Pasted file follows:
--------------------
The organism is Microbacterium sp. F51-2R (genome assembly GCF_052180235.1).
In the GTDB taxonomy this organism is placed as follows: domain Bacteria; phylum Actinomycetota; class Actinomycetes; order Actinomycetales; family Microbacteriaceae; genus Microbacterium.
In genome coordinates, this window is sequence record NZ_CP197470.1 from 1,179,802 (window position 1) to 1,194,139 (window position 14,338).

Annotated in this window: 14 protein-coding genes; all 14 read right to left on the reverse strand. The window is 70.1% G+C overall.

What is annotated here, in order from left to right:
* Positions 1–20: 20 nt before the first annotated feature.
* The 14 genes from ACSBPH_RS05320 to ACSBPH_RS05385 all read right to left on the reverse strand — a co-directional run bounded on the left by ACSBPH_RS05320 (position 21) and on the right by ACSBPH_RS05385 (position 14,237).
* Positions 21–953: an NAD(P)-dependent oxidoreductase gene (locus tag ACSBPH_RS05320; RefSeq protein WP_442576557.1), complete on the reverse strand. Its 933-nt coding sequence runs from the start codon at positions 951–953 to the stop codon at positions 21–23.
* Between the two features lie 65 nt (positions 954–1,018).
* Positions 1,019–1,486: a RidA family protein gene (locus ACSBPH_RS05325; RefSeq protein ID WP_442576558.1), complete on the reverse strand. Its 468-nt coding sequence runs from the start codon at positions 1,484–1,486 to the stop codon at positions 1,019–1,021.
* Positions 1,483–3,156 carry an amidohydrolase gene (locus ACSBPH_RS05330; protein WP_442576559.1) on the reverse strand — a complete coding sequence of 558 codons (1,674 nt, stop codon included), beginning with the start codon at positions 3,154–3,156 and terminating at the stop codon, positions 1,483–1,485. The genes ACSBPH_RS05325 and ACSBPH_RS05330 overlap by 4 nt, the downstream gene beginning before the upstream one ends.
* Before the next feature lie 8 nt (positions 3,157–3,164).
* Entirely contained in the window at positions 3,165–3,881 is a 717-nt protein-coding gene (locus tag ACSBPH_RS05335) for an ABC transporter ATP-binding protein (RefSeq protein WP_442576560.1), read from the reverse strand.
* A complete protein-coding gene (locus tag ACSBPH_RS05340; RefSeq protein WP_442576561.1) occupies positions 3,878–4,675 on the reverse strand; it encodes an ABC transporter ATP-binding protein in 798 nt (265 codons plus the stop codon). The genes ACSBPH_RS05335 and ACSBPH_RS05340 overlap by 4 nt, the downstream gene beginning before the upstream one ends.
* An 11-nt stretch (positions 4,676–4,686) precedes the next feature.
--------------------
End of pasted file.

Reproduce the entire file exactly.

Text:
The organism is Microbacterium sp. F51-2R (genome assembly GCF_052180235.1).
In the GTDB taxonomy this organism is placed as follows: domain Bacteria; phylum Actinomycetota; class Actinomycetes; order Actinomycetales; family Microbacteriaceae; genus Microbacterium.
In genome coordinates, this window is sequence record NZ_CP197470.1 from 1,179,802 (window position 1) to 1,194,139 (window position 14,338).

Annotated in this window: 14 protein-coding genes; all 14 read right to left on the reverse strand. The window is 70.1% G+C overall.

What is annotated here, in order from left to right:
* Positions 1–20: 20 nt before the first annotated feature.
* The 14 genes from ACSBPH_RS05320 to ACSBPH_RS05385 all read right to left on the reverse strand — a co-directional run bounded on the left by ACSBPH_RS05320 (position 21) and on the right by ACSBPH_RS05385 (position 14,237).
* Positions 21–953: an NAD(P)-dependent oxidoreductase gene (locus tag ACSBPH_RS05320; RefSeq protein WP_442576557.1), complete on the reverse strand. Its 933-nt coding sequence runs from the start codon at positions 951–953 to the stop codon at positions 21–23.
* Between the two features lie 65 nt (positions 954–1,018).
* Positions 1,019–1,486: a RidA family protein gene (locus ACSBPH_RS05325; RefSeq protein ID WP_442576558.1), complete on the reverse strand. Its 468-nt coding sequence runs from the start codon at positions 1,484–1,486 to the stop codon at positions 1,019–1,021.
* Positions 1,483–3,156 carry an amidohydrolase gene (locus ACSBPH_RS05330; protein WP_442576559.1) on the reverse strand — a complete coding sequence of 558 codons (1,674 nt, stop codon included), beginning with the start codon at positions 3,154–3,156 and terminating at the stop codon, positions 1,483–1,485. The genes ACSBPH_RS05325 and ACSBPH_RS05330 overlap by 4 nt, the downstream gene beginning before the upstream one ends.
* Before the next feature lie 8 nt (positions 3,157–3,164).
* Entirely contained in the window at positions 3,165–3,881 is a 717-nt protein-coding gene (locus tag ACSBPH_RS05335) for an ABC transporter ATP-binding protein (RefSeq protein WP_442576560.1), read from the reverse strand.
* A complete protein-coding gene (locus tag ACSBPH_RS05340; RefSeq protein WP_442576561.1) occupies positions 3,878–4,675 on the reverse strand; it encodes an ABC transporter ATP-binding protein in 798 nt (265 codons plus the stop codon). The genes ACSBPH_RS05335 and ACSBPH_RS05340 overlap by 4 nt, the downstream gene beginning before the upstream one ends.
* An 11-nt stretch (positions 4,676–4,686) precedes the next feature.